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Int J Nurs Stud. 1990;27(3):303-13.

Initiating breastfeeding: a world survey of the timing of postpartum breastfeeding.

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1
Faculty of Nursing, University of Alberta, Edmonton, Canada.

Abstract

A survey of the 'Human Relations Area Files' and ethnographic infant feeding literature from all cultures on the timing of infant feeding revealed that the practice of withholding colostrum from the infant was widespread. Data obtained from 120 cultures showed that in 50 cultures this delay in implementing breastfeeding was more than two days. In many groups, substitute prelacteal feeds were given, while in others, practices such as the use of purgatives exacerbated the risk of dehydration in the infant. The authors warn that nurses and midwives must be aware of the practice of withholding colostrum from the infant, and note that if a mother does not wish to breastfeed in the immediate postpartum, this does not necessarily mean that she wishes to bottle feed the infant.

PIP:

Although early breastfeeding has many physiological and psychological benefits for a mother and her infant, in many cultural groups breastfeeding is delayed. This survey's information was obtained by conducting a literature search and be searching the Human Relations Area Files. All references to postpartal infant feeding were compiled and sorted according to the timing of the first feeding, and a list was made of the substitute prelacteal foods used in each culture. Data obtained from 120 cultures showed that 50 cultures initially withheld the infant from the breast for 48 hours or more, giving substitute prelacteal feeds. Reasons for withholding colostrum are varied. Most groups reported that colostrum was dirty, poisonous, or contaminated. Modern prelacteal feeding substituted for colostrum include water, water and glucose, or infant formula. Traditional substitute feedings, influenced by culture and available foodstuffs, were varied, but the most common technique was to let the nearest lactating relative nurse the child. Some cultural groups also have a tradition of giving purgatives to the newborn, a practice which exacerbates the dehydration effects of not breastfeeding. In encouraging early breastfeeding, caregivers should determine the mother's beliefs concerning early infant feeding, being sensitive to differences in culture and the perceived power of the caregiver in relation to the woman. Before providing advice on postpartum feeding, the caregiver should consider how the teachings will likely be received, avoiding cultural imposition and stereotyping of the patient. Most important is to remember that if a mother does not wish to breastfeed in the immediate postpartum, this does not necessarily mean that she never wishes to breastfeed.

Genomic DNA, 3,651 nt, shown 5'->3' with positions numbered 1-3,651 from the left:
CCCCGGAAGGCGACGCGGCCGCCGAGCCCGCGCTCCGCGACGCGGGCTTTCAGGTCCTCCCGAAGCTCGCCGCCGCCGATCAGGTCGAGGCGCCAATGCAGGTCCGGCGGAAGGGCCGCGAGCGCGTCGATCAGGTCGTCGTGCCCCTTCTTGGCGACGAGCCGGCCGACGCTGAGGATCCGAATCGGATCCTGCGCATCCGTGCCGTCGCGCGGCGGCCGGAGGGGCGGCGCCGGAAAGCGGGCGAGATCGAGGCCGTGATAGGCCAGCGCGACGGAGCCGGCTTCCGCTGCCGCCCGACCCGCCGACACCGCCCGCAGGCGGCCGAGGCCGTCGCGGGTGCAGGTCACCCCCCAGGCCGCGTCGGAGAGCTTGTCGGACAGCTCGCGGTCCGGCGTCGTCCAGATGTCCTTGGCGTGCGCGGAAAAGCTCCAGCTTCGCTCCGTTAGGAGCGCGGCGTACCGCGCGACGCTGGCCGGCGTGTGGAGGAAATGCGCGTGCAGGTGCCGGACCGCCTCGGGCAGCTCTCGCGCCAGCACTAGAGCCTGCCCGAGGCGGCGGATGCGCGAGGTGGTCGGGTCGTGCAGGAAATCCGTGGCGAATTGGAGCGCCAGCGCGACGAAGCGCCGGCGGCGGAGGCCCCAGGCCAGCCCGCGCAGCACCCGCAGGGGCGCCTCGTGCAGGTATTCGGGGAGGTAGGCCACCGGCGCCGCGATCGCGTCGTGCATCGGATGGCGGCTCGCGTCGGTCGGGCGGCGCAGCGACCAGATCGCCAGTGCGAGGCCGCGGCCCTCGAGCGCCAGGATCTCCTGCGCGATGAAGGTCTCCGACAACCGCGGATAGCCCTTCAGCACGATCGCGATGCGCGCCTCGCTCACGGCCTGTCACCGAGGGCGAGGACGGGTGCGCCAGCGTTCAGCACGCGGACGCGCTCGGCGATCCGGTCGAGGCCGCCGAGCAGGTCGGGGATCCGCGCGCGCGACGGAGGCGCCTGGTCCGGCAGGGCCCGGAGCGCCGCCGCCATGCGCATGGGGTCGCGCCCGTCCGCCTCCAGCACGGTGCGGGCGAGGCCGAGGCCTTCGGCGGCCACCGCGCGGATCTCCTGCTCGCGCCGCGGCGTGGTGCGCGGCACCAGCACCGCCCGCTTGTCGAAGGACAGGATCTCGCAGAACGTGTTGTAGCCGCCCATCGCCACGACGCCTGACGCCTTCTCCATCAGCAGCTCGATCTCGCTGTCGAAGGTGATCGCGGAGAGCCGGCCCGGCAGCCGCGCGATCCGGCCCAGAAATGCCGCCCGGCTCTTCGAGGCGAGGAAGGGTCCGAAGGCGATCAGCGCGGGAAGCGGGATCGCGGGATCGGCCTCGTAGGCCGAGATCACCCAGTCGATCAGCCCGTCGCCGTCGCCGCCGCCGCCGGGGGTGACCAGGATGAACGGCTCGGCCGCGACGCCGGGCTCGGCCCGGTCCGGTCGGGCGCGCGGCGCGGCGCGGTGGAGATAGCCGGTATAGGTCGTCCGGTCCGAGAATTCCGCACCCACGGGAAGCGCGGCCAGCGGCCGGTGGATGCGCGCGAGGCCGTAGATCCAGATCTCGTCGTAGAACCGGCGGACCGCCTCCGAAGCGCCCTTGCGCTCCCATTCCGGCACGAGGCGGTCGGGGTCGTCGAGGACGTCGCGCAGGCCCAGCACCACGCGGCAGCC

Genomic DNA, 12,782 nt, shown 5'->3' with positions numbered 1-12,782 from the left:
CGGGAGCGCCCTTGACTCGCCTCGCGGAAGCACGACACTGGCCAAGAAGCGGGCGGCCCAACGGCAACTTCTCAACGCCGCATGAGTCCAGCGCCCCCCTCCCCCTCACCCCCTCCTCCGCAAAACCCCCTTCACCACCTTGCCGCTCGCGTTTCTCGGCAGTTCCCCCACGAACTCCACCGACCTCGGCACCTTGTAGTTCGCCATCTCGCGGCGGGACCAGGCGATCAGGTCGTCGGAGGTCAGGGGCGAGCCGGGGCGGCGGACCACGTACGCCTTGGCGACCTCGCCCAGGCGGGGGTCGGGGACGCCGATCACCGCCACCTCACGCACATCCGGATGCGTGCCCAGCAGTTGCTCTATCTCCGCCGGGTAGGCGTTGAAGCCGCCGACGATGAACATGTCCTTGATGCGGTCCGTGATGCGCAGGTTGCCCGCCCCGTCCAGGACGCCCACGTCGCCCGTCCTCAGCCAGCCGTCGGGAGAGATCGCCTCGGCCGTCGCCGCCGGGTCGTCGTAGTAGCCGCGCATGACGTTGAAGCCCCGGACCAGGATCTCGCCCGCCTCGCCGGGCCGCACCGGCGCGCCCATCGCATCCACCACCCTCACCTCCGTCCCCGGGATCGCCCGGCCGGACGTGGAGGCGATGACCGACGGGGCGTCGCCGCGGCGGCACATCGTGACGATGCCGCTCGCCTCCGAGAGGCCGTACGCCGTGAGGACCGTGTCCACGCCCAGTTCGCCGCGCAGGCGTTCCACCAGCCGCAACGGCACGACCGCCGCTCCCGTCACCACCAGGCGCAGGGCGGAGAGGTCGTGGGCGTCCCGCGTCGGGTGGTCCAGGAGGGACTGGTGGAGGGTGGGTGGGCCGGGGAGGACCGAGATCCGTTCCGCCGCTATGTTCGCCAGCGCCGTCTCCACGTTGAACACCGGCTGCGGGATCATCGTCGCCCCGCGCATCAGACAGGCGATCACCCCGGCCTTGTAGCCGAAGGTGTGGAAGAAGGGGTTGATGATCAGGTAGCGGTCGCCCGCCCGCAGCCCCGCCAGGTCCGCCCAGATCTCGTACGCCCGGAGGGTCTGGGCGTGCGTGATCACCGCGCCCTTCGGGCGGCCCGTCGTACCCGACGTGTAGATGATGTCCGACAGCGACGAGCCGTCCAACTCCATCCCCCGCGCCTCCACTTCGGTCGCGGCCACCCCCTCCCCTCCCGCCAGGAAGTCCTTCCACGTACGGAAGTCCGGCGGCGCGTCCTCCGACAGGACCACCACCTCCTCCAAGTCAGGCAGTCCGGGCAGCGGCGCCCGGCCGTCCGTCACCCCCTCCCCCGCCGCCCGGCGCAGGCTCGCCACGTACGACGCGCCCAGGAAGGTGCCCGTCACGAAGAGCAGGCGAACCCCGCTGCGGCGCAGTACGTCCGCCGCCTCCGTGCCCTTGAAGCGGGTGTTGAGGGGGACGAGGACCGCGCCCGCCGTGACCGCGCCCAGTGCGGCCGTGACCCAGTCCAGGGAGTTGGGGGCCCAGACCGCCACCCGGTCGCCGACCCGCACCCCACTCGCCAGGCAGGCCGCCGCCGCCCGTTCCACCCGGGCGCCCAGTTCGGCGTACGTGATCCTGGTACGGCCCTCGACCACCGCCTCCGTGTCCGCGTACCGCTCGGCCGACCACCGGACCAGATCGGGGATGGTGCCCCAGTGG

PMID:
2199383
[Indexed for MEDLINE]
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